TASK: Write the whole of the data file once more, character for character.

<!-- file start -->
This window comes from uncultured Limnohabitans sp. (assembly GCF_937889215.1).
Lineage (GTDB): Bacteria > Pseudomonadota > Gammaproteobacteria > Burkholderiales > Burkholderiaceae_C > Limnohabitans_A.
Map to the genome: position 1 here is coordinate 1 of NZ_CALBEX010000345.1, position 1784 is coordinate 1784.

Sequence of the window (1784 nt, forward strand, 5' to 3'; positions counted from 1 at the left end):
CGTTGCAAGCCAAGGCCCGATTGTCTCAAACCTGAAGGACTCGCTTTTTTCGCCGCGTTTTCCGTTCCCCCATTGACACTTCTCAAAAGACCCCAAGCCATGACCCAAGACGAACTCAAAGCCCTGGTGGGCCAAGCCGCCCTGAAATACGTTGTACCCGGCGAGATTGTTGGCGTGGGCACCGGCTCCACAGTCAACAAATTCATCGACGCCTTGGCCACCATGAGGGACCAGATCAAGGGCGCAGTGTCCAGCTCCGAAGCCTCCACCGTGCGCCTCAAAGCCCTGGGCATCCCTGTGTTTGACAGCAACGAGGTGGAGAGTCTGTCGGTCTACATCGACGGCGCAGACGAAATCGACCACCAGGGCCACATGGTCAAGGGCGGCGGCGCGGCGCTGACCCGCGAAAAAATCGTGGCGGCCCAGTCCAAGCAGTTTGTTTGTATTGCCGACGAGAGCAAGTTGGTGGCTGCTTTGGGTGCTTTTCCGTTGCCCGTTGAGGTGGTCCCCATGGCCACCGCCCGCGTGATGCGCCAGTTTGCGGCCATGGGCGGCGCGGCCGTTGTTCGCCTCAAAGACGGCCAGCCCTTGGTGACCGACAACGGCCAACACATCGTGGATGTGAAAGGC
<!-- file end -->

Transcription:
This window comes from uncultured Limnohabitans sp. (assembly GCF_937889215.1).
Lineage (GTDB): Bacteria > Pseudomonadota > Gammaproteobacteria > Burkholderiales > Burkholderiaceae_C > Limnohabitans_A.
Map to the genome: position 1 here is coordinate 1 of NZ_CALBEX010000345.1, position 1784 is coordinate 1784.

Sequence of the window (1784 nt, forward strand, 5' to 3'; positions counted from 1 at the left end):
CGTTGCAAGCCAAGGCCCGATTGTCTCAAACCTGAAGGACTCGCTTTTTTCGCCGCGTTTTCCGTTCCCCCATTGACACTTCTCAAAAGACCCCAAGCCATGACCCAAGACGAACTCAAAGCCCTGGTGGGCCAAGCCGCCCTGAAATACGTTGTACCCGGCGAGATTGTTGGCGTGGGCACCGGCTCCACAGTCAACAAATTCATCGACGCCTTGGCCACCATGAGGGACCAGATCAAGGGCGCAGTGTCCAGCTCCGAAGCCTCCACCGTGCGCCTCAAAGCCCTGGGCATCCCTGTGTTTGACAGCAACGAGGTGGAGAGTCTGTCGGTCTACATCGACGGCGCAGACGAAATCGACCACCAGGGCCACATGGTCAAGGGCGGCGGCGCGGCGCTGACCCGCGAAAAAATCGTGGCGGCCCAGTCCAAGCAGTTTGTTTGTATTGCCGACGAGAGCAAGTTGGTGGCTGCTTTGGGTGCTTTTCCGTTGCCCGTTGAGGTGGTCCCCATGGCCACCGCCCGCGTGATGCGCCAGTTTGCGGCCATGGGCGGCGCGGCCGTTGTTCGCCTCAAAGACGGCCAGCCCTTGGTGACCGACAACGGCCAACACATCGTGGATGTGAAAGGC